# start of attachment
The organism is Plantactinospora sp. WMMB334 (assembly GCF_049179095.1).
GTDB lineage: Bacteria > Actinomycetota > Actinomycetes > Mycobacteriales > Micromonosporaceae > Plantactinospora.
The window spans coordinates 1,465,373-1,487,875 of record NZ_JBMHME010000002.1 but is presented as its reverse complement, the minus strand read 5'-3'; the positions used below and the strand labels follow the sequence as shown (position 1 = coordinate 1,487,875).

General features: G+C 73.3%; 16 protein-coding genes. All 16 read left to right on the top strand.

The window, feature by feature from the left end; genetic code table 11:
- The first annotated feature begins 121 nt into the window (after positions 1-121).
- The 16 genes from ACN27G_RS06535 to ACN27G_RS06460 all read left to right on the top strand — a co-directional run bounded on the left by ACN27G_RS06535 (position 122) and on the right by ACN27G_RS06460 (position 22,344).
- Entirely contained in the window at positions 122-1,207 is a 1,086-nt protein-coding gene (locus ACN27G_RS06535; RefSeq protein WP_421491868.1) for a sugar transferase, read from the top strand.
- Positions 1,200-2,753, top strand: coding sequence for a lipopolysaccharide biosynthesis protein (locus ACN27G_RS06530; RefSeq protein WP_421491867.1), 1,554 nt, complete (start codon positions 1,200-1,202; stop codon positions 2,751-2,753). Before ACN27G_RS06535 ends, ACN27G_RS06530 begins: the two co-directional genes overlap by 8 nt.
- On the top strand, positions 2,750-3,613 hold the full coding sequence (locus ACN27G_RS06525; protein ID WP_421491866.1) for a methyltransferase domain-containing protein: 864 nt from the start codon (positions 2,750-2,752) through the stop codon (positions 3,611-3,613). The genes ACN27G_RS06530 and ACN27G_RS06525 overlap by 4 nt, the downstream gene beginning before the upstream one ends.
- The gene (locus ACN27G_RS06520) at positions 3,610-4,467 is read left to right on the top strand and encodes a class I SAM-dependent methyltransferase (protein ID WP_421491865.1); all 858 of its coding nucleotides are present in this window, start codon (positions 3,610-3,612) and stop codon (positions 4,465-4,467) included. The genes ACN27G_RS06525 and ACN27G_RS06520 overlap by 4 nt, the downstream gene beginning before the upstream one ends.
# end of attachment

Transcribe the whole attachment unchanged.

The organism is Plantactinospora sp. WMMB334 (assembly GCF_049179095.1).
GTDB lineage: Bacteria > Actinomycetota > Actinomycetes > Mycobacteriales > Micromonosporaceae > Plantactinospora.
The window spans coordinates 1,465,373-1,487,875 of record NZ_JBMHME010000002.1 but is presented as its reverse complement, the minus strand read 5'-3'; the positions used below and the strand labels follow the sequence as shown (position 1 = coordinate 1,487,875).

General features: G+C 73.3%; 16 protein-coding genes. All 16 read left to right on the top strand.

The window, feature by feature from the left end; genetic code table 11:
- The first annotated feature begins 121 nt into the window (after positions 1-121).
- The 16 genes from ACN27G_RS06535 to ACN27G_RS06460 all read left to right on the top strand — a co-directional run bounded on the left by ACN27G_RS06535 (position 122) and on the right by ACN27G_RS06460 (position 22,344).
- Entirely contained in the window at positions 122-1,207 is a 1,086-nt protein-coding gene (locus ACN27G_RS06535; RefSeq protein WP_421491868.1) for a sugar transferase, read from the top strand.
- Positions 1,200-2,753, top strand: coding sequence for a lipopolysaccharide biosynthesis protein (locus ACN27G_RS06530; RefSeq protein WP_421491867.1), 1,554 nt, complete (start codon positions 1,200-1,202; stop codon positions 2,751-2,753). Before ACN27G_RS06535 ends, ACN27G_RS06530 begins: the two co-directional genes overlap by 8 nt.
- On the top strand, positions 2,750-3,613 hold the full coding sequence (locus ACN27G_RS06525; protein ID WP_421491866.1) for a methyltransferase domain-containing protein: 864 nt from the start codon (positions 2,750-2,752) through the stop codon (positions 3,611-3,613). The genes ACN27G_RS06530 and ACN27G_RS06525 overlap by 4 nt, the downstream gene beginning before the upstream one ends.
- The gene (locus ACN27G_RS06520) at positions 3,610-4,467 is read left to right on the top strand and encodes a class I SAM-dependent methyltransferase (protein ID WP_421491865.1); all 858 of its coding nucleotides are present in this window, start codon (positions 3,610-3,612) and stop codon (positions 4,465-4,467) included. The genes ACN27G_RS06525 and ACN27G_RS06520 overlap by 4 nt, the downstream gene beginning before the upstream one ends.